Since ages, it’s been considered that if you burn biomass the net carbon dioxide emission is zero, since the CO2 emitted is equal to the CO2 absorbed in growing plants. A research conducted at the Norwegian University of Science and Technology (NTNU) says otherwise: we should also count those CO2 emissions along with the ones produced by petrol, for example.
Dr. Francesco Cherubini states that the sequestration of the emitted CO2 in the growing plants can be done over several decades if we burn wood, for example, and that their CO2 emissions should no longer be excluded from Life Cycle Assessment studies.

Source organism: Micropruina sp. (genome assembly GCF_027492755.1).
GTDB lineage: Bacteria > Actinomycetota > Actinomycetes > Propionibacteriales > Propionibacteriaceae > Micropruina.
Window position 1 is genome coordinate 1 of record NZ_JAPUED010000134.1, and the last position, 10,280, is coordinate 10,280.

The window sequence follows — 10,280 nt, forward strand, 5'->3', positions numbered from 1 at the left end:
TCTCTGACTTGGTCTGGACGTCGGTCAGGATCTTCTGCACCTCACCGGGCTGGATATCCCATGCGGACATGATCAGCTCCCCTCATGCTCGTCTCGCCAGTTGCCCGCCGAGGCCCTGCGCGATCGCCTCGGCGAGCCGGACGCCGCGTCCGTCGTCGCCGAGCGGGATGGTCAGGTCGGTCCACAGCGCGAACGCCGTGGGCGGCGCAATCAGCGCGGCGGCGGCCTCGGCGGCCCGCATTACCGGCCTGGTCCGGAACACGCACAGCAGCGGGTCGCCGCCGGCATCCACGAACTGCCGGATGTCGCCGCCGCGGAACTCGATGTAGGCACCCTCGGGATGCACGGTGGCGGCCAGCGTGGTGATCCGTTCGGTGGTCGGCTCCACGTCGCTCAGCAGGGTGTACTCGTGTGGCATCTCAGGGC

“This work reduces the inaccuracy of CO2 accounting in environmental impact studies, and is a first step towards the development of an accurate and standardized procedure for quantifying the effective climate impact of CO2 emissions from biomass combustion,” says Dr. Cherubini, Postdoctoral Fellow at the NTNU.
Of course, the natural carbon sinks play a role here, such as the oceans and the terrestrial biosphere, working “on different time scales.” The authors also believe that scientists should adopt an index that could estimate the atmospheric decay of CO2 emissions and their contributions to the global warming.